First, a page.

The following activities are examples of Active Citizenship tasks I have undertaken at my school. They can be done in classes, select groups or whole year/school groups.
1) Letters to the school council.
I got my students to write to the school council on a variety of issues, from nominating school charities to support and suggesting activities, to making changes to the school environment and uniform. Issues can be discussed and voted on in class, with a selection of the letters presented to the student council.
2) MP visit to school.
We invited our MP to the school on a yearly basis. Our year 7 students prepared questions beforehand and took part in a one hour question and answer session which included the MP giving an overview of his role. Communications were opened up with the MP so writing to him could be part a unit of work—responses were always well received.
3) Recycle project.
I worked with students from each year group to highlight the importance of recycling in the school. The students researched global warming, its effects and what can be done about it and exchanged ideas with the school council leading to recycling weeks.
4) Police visits.
As part of the year 8 unit on crime we invited the local police officers into school. The students prepared question for the police, who also gave a talk on their role and how to stay safe, this led to the setting up of an action group with them
5) Local police action group
I worked with the local police to create a group of students who joined in with a police initiative to listen to the voices of young people in the area. The students took part in out of school meetings with the local police and local councillors to express their views on local issues.
6) School Student’s Charter.
I worked with the local police to create a Student’s Charter. I created a group of year 9 students who wrote a questionnaire and went round all the form rooms in the school. The year 9s amalgamated the information and put it into pie charts and graphs and wrote a summary of their findings. The final report was given to the police who promised to act on the views obtained.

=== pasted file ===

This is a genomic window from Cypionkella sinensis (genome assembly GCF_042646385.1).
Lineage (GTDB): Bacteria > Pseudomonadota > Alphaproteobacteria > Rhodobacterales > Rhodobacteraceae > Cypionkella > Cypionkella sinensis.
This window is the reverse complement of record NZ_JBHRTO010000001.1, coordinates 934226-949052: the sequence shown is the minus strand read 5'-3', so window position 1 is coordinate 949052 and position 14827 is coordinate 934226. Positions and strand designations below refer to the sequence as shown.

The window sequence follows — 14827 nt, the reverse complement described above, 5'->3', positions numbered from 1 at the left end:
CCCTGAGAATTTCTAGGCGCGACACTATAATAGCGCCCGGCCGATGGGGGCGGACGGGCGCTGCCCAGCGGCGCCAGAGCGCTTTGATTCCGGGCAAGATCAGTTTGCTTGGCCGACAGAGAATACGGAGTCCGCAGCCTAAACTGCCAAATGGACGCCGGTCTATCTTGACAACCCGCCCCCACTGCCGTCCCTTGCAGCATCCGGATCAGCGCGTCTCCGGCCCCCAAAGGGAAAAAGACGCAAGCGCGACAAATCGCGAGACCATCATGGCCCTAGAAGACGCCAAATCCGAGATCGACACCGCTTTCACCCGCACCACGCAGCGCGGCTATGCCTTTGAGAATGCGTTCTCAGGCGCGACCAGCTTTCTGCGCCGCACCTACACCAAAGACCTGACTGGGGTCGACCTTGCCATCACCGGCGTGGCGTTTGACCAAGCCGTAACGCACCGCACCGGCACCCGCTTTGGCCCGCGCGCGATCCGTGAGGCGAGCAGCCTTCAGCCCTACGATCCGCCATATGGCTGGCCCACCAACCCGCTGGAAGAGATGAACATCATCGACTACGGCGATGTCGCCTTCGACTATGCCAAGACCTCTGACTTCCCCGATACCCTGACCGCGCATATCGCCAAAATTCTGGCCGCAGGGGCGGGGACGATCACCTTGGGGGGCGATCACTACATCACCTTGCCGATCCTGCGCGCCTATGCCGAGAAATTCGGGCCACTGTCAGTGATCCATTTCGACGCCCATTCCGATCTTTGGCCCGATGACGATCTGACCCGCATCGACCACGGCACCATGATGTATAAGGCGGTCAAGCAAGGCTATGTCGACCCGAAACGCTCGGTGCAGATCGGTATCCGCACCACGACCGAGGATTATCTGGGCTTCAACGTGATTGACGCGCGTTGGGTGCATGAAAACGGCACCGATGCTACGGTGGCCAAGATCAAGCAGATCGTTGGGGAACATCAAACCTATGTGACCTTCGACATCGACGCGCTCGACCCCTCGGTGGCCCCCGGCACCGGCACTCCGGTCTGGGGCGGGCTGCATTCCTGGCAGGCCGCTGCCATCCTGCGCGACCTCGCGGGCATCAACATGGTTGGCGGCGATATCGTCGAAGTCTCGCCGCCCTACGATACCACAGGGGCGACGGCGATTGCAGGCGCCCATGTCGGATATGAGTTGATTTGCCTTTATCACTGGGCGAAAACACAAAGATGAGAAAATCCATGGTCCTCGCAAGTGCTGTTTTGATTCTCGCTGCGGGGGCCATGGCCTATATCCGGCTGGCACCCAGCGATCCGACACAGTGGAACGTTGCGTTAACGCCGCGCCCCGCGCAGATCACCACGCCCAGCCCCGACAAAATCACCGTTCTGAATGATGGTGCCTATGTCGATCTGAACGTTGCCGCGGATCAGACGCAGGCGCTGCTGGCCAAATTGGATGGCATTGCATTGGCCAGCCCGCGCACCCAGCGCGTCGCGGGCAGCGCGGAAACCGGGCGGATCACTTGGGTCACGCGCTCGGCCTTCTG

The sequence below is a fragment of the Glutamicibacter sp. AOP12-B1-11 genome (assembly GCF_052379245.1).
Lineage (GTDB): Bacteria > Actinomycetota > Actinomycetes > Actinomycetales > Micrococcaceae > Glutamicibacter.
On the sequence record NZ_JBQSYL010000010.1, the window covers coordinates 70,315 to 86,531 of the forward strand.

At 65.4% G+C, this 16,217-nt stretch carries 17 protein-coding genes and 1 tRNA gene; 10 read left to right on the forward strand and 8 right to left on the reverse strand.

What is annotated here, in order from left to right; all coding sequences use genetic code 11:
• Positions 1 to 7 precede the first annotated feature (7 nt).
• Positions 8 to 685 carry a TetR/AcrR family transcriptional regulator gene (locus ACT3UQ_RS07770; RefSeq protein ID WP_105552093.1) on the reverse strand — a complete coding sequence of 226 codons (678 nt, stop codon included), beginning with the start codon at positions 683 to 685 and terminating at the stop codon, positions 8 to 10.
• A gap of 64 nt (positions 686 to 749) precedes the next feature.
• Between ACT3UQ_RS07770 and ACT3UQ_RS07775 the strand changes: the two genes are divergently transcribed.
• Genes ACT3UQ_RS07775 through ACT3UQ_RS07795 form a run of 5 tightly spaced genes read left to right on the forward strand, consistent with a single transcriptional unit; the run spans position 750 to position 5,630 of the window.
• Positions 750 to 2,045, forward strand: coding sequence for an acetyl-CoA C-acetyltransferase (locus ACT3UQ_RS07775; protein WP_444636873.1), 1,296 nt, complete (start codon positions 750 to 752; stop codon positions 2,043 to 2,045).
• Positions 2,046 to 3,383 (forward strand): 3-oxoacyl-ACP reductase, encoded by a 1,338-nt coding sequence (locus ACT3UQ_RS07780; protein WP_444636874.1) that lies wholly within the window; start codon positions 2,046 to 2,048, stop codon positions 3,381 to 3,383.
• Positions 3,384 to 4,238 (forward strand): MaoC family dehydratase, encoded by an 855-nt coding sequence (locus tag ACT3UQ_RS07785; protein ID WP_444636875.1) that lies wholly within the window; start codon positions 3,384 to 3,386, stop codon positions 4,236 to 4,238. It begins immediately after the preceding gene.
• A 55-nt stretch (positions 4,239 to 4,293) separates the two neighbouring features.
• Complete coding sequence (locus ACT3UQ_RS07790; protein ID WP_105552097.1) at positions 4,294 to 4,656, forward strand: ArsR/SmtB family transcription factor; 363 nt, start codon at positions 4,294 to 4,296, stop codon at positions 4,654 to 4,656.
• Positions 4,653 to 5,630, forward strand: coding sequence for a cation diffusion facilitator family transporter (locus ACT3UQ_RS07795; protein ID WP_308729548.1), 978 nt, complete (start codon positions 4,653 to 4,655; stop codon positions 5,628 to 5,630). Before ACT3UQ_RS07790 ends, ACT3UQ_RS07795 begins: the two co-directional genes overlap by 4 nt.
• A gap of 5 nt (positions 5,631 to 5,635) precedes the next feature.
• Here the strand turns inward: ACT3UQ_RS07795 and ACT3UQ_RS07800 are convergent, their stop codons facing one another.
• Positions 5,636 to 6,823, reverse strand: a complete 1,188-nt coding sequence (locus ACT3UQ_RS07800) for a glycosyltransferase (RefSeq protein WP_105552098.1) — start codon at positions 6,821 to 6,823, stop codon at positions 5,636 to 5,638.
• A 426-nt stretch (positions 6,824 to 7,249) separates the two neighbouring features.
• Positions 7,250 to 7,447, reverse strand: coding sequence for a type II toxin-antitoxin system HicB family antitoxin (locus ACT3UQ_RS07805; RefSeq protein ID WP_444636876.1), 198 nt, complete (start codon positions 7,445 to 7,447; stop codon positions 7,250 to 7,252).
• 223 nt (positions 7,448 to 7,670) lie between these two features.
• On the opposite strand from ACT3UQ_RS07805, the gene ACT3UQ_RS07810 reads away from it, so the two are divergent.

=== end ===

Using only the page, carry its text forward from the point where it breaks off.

7) Safety booklet.
We worked alongside the local police to produce a booklet on how to stay safe, from safety at night to internet safety. The police gave a session on safety and the students created a booklet from the information given to them and other facts found from leaflets and the internet. The finished booklet was checked by the police and given out to students at school.
8) Japan Pen pal Letters.
I got in contact with a school in Japan (Where I used to live and teach). I worked with my year 9 students to create a pen pal scheme. The students were paired up and share letters, comparing and contrasting the British and Japanese cultures. I created a wall display to celebrate the event and used the information gathered from the Japanese students for future work on the United Nation.
9) Highlight issues
I got students to create information packs / poster on contemporary issues. I photocopied the best work and handed it out to every form tutor who, where possible, put them up in their form rooms.
10) Care home visit.
A group of year 10 students visited the local elderly care home. They firstly contacted the home’s manager to discuss their requirements and then planned an afternoon’s activities. The aim of the event was to build better communication/relationship between people who lived in the home and our school’s students. The year 10 students successfully broke down barriers by talking about and listening to the different experiences and ideas of each generation.
11) Visit/teach in primary schools on life at our school.